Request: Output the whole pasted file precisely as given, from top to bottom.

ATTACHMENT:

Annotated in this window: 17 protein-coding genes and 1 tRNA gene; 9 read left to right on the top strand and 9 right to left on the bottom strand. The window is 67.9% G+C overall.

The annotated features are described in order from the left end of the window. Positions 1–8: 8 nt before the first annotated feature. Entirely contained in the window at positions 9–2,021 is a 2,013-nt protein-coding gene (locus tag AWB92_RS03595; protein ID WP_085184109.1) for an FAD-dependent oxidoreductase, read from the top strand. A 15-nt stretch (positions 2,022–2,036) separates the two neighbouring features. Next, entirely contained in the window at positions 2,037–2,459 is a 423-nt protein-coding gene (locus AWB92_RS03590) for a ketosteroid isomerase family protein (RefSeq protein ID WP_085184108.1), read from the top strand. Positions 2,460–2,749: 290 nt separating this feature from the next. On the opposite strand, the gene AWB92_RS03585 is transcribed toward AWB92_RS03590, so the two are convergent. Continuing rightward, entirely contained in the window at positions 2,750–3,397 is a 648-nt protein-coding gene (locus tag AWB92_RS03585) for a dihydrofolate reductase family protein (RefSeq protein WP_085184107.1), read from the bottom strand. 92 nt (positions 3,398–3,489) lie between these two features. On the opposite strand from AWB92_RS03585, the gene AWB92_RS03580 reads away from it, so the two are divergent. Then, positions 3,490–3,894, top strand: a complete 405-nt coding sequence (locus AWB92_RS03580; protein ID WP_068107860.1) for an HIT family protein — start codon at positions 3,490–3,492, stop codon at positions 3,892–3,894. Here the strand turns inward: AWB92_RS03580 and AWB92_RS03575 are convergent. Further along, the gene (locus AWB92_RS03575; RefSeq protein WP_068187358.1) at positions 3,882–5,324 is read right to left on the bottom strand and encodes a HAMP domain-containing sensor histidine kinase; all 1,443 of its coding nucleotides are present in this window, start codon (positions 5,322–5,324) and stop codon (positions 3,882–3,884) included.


Annotated in this window: 17 protein-coding genes and 1 tRNA gene; 9 read left to right on the top strand and 9 right to left on the bottom strand. The window is 67.9% G+C overall.

The annotated features are described in order from the left end of the window. Positions 1–8: 8 nt before the first annotated feature. Entirely contained in the window at positions 9–2,021 is a 2,013-nt protein-coding gene (locus tag AWB92_RS03595; protein ID WP_085184109.1) for an FAD-dependent oxidoreductase, read from the top strand. A 15-nt stretch (positions 2,022–2,036) separates the two neighbouring features. Next, entirely contained in the window at positions 2,037–2,459 is a 423-nt protein-coding gene (locus AWB92_RS03590) for a ketosteroid isomerase family protein (RefSeq protein ID WP_085184108.1), read from the top strand. Positions 2,460–2,749: 290 nt separating this feature from the next. On the opposite strand, the gene AWB92_RS03585 is transcribed toward AWB92_RS03590, so the two are convergent. Continuing rightward, entirely contained in the window at positions 2,750–3,397 is a 648-nt protein-coding gene (locus tag AWB92_RS03585) for a dihydrofolate reductase family protein (RefSeq protein WP_085184107.1), read from the bottom strand. 92 nt (positions 3,398–3,489) lie between these two features. On the opposite strand from AWB92_RS03585, the gene AWB92_RS03580 reads away from it, so the two are divergent. Then, positions 3,490–3,894, top strand: a complete 405-nt coding sequence (locus AWB92_RS03580; protein ID WP_068107860.1) for an HIT family protein — start codon at positions 3,490–3,492, stop codon at positions 3,892–3,894. Here the strand turns inward: AWB92_RS03580 and AWB92_RS03575 are convergent. Further along, the gene (locus AWB92_RS03575; RefSeq protein WP_068187358.1) at positions 3,882–5,324 is read right to left on the bottom strand and encodes a HAMP domain-containing sensor histidine kinase; all 1,443 of its coding nucleotides are present in this window, start codon (positions 5,322–5,324) and stop codon (positions 3,882–3,884) included.